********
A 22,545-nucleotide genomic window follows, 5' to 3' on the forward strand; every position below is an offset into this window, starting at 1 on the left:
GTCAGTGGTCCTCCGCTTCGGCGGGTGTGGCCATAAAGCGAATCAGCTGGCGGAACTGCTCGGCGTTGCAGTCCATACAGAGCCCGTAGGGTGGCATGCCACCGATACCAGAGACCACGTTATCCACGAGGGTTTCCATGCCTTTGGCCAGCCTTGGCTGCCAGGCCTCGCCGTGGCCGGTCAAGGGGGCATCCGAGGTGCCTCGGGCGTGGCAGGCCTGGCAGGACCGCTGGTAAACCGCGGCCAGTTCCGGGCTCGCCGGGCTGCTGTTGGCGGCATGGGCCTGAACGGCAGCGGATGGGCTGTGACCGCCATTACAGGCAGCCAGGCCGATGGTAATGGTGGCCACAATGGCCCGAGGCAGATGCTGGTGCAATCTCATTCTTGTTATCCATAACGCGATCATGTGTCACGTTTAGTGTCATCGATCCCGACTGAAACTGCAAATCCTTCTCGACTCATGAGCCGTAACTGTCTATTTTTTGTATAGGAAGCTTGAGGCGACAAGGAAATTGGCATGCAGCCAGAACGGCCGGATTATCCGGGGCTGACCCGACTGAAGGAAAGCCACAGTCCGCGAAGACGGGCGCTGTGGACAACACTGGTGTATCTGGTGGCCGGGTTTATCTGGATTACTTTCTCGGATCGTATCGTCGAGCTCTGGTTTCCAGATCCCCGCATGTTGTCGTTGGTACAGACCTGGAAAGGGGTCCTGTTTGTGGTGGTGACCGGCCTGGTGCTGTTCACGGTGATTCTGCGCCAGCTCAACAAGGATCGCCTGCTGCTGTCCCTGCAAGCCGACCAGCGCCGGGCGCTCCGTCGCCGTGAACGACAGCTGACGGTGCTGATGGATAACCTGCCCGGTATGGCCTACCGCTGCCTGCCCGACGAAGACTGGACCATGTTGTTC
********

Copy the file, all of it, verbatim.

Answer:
A 22,545-nucleotide genomic window follows, 5' to 3' on the forward strand; every position below is an offset into this window, starting at 1 on the left:
GTCAGTGGTCCTCCGCTTCGGCGGGTGTGGCCATAAAGCGAATCAGCTGGCGGAACTGCTCGGCGTTGCAGTCCATACAGAGCCCGTAGGGTGGCATGCCACCGATACCAGAGACCACGTTATCCACGAGGGTTTCCATGCCTTTGGCCAGCCTTGGCTGCCAGGCCTCGCCGTGGCCGGTCAAGGGGGCATCCGAGGTGCCTCGGGCGTGGCAGGCCTGGCAGGACCGCTGGTAAACCGCGGCCAGTTCCGGGCTCGCCGGGCTGCTGTTGGCGGCATGGGCCTGAACGGCAGCGGATGGGCTGTGACCGCCATTACAGGCAGCCAGGCCGATGGTAATGGTGGCCACAATGGCCCGAGGCAGATGCTGGTGCAATCTCATTCTTGTTATCCATAACGCGATCATGTGTCACGTTTAGTGTCATCGATCCCGACTGAAACTGCAAATCCTTCTCGACTCATGAGCCGTAACTGTCTATTTTTTGTATAGGAAGCTTGAGGCGACAAGGAAATTGGCATGCAGCCAGAACGGCCGGATTATCCGGGGCTGACCCGACTGAAGGAAAGCCACAGTCCGCGAAGACGGGCGCTGTGGACAACACTGGTGTATCTGGTGGCCGGGTTTATCTGGATTACTTTCTCGGATCGTATCGTCGAGCTCTGGTTTCCAGATCCCCGCATGTTGTCGTTGGTACAGACCTGGAAAGGGGTCCTGTTTGTGGTGGTGACCGGCCTGGTGCTGTTCACGGTGATTCTGCGCCAGCTCAACAAGGATCGCCTGCTGCTGTCCCTGCAAGCCGACCAGCGCCGGGCGCTCCGTCGCCGTGAACGACAGCTGACGGTGCTGATGGATAACCTGCCCGGTATGGCCTACCGCTGCCTGCCCGACGAAGACTGGACCATGTTGTTC